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Guest: Dr. Marshall Goldsmith, recognized industry-wide as one of the top business thinkers, authors, teachers, and executive coaches in the world.
Episode in a Tweet: Scrap the trivial victories and focus on leading your company to meaningful growth.
Quick Background: I’m very excited to share this episode with my friend, Dr. Marshall Goldsmith. After 40 years of improving businesses and changing lives, Dr. Goldsmith is still going strong because he believes that we’re all here to help people, and make the world a better place. That’s why his website features a robust library of free material that all entrepreneurs and CEOs should have bookmarked as a learning resource.
On this episode, Dr. Goldsmith discusses the dangers of turning your business into a competition, and how effective CEOs learn to prioritize positive, impactful actions over winning trivial, and potentially harmful, victories.
Transcript: Download the full transcript here.
Key Insights on Winning vs. Leading
1. You can’t always be the boss.
It’s hard for CEOs to admit when they don’t have all the power. You might have a board you answer to, or a 50/50 partner who has to sign off on a big decision. Sometimes your clients or customers might be “in charge” of a particular situation. One of Dr. Goldsmith’s mentors told him, “Every decision in the world is made by the person who has the power to make that decision. Make peace with that.” When you don’t have final say, then it’s your job to do what you can to influence the decision maker in a positive way.
2. Winning isn’t everything.
Good CEOs and entrepreneurs are naturally competitive people. We focus on goals, take action to hit those goals, and tally those bullseyes as wins for the company. But Dr. Goldsmith cautions that a CEO who gets too caught up in winning might be a long-term loser. As CEO, it’s not your job to “win” every argument. It’s not your job to prove how smart you are, how right you are. Your job is to make a positive impact on your company, your employees, and your customers. If you catch yourself turning every trivial issue into a battle that you, the CEO, must win to prove something, it’s time to reassess your priorities.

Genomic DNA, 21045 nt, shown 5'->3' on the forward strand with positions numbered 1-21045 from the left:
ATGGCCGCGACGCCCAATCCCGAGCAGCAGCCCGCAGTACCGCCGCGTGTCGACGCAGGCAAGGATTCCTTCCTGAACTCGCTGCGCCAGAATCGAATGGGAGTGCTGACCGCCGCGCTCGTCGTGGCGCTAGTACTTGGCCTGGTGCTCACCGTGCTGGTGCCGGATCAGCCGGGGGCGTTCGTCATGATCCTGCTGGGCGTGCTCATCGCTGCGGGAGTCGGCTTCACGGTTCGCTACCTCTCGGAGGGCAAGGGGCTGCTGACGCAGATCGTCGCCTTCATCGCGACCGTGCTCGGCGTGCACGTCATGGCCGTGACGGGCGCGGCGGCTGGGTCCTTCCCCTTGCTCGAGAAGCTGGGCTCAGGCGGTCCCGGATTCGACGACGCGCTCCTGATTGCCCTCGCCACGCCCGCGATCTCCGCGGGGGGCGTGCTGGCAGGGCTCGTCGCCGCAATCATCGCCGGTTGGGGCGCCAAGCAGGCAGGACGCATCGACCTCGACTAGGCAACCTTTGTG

3. Be a poet, not a plumber.
One away to escape trivial battles is to avoid trivial tasks. You’re the CEO. Your number one responsibility is the company’s vision. Instead of micromanaging your staff to remind everyone who’s in control, you should be setting big targets for your company’s future and focusing on executive-level activities that will help you reach those goals. Before you take on any task, ask yourself, “When I do this, is it going to help me accomplish my larger goal?” If not, it’s a maintenance issue, call in one of your plumbers. That’s what plumbers do — they fix stuff. Poets think big and inspire those around them to do the same.
4. Embrace feedback.
If you’re too focused on claiming every victory, you might have created a culture in which your employees keep their heads down and their ideas to themselves. That’s not good for anyone. Asking for input, especially on big picture goals, is one of the best ways to make sure your employees buy-in and take ownership of what the company is trying to accomplish. You and your key team members should also be giving each other feedback, and holding each other accountable for following through on recommended improvements. “Treat every idea like a gift,” advises Dr. Goldsmith. That goes double for ideas from trusted mentors or your executive coach.
5. Adapt your leadership style.
There’s more than one way to be the boss. If you’re opening yourself up to feedback from your team members, you might identify ways in which you can adapt your leadership style on a person-by-person basis. This Situational Leadership challenges the CEO to pick a leadership style that suits the readiness of the person being led. A new employee might require a firm hand as he or she gets on board with office processes. A C-suite colleague might appreciate if you acted more like a coach and less like a superior. If you’ve hired the absolute best person for a job, maybe all you need to do is just get the heck out of their way and let them do the job you hired them to do.
1. The boss can’t always be the boss. Admit when you’re not in control and do what you can to influence a positive outcome.
2. If you treat your business like a competition, you’ll get bogged down trying to win every trivial victory. Focus on making a positive impact on the company’s big picture goals, delegate the small stuff.
3. If you’re too focused on showing everyone how right you are, your employees might be too afraid to be wrong. Don’t let your ego create an environment that stifles creativity, and improvement.